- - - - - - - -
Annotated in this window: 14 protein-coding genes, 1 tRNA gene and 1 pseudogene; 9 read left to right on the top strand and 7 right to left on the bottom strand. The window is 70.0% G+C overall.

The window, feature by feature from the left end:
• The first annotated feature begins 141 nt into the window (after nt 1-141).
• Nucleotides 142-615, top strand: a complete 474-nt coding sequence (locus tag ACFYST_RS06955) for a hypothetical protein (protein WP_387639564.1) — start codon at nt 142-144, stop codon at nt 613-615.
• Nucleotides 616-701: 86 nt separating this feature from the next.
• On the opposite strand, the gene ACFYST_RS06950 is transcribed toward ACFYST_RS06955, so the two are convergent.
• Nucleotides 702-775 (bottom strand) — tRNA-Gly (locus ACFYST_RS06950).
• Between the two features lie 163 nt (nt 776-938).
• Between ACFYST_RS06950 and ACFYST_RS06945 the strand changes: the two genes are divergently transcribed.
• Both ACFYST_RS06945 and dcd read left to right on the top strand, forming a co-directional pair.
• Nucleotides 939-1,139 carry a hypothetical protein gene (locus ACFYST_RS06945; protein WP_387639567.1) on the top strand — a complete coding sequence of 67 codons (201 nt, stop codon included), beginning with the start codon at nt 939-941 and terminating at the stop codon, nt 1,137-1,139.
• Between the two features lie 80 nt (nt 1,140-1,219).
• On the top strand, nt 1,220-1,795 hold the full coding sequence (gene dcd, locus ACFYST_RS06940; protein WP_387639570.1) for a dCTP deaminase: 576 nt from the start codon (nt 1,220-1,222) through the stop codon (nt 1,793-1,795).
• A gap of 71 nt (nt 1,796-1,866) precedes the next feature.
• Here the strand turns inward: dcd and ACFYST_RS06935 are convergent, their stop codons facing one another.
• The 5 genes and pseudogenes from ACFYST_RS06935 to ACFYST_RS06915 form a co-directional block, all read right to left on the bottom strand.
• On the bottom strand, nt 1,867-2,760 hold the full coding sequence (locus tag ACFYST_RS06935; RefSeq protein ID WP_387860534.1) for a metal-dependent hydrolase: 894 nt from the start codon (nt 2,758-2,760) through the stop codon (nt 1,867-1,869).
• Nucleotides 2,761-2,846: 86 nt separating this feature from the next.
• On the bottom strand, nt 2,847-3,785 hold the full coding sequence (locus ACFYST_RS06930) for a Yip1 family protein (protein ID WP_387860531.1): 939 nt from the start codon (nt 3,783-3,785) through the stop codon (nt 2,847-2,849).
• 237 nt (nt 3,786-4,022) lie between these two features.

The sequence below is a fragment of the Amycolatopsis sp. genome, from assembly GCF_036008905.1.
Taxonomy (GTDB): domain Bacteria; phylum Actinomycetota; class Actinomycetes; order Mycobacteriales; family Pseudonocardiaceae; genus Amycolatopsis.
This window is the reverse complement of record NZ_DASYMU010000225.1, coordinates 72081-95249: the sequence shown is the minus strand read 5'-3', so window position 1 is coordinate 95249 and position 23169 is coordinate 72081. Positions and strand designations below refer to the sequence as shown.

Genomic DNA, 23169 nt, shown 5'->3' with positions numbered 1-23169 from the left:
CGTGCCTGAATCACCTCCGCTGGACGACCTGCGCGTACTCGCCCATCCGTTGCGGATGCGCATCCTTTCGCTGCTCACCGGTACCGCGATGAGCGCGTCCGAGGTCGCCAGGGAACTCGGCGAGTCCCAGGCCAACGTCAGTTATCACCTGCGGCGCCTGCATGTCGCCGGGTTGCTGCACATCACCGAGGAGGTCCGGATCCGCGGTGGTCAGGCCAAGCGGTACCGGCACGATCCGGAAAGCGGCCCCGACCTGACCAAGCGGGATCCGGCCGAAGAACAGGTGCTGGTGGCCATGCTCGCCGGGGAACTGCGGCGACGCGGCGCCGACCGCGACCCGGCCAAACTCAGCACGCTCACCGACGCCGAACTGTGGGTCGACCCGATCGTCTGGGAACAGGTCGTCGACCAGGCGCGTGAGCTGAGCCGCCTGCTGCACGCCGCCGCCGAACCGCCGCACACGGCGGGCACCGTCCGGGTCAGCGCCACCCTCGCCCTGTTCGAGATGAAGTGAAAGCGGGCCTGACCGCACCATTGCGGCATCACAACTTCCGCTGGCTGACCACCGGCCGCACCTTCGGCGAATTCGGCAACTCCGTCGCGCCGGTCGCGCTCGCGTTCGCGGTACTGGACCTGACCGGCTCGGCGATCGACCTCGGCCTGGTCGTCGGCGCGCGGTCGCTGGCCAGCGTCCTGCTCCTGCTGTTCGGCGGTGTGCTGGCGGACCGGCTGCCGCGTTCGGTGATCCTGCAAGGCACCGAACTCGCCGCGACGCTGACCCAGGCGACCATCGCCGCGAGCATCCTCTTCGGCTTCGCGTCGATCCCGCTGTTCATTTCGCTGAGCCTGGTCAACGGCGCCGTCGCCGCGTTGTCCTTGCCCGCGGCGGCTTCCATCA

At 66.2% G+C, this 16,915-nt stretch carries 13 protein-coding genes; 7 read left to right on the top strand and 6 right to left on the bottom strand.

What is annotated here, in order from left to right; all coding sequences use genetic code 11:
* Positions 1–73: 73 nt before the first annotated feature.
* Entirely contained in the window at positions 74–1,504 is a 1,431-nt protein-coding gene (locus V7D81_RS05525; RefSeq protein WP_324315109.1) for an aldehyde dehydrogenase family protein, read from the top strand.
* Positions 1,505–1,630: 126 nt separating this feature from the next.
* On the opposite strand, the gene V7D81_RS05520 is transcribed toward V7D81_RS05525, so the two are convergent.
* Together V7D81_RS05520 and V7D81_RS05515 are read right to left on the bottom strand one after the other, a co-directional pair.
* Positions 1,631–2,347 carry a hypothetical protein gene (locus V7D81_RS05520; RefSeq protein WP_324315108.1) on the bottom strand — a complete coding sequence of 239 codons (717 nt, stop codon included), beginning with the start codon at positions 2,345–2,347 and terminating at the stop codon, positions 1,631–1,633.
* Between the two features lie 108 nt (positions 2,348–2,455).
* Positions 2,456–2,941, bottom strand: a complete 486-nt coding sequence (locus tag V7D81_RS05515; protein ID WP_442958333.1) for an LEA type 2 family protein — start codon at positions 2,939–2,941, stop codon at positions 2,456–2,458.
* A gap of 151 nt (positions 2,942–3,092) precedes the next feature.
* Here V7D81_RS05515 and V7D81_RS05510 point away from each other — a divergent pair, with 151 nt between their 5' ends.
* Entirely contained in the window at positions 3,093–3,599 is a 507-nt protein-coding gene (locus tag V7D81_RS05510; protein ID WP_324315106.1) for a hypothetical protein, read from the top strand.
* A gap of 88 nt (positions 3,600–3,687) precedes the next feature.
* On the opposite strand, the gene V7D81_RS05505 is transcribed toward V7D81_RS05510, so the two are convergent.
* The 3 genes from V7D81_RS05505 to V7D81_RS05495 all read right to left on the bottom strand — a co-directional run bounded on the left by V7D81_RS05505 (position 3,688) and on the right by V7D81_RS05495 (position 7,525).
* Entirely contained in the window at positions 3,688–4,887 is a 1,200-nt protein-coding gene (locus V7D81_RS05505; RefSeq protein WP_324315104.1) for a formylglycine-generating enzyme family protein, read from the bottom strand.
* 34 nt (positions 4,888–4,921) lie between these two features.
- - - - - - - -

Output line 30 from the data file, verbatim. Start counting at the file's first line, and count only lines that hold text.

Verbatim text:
* Positions 1,505–1,630: 126 nt separating this feature from the next.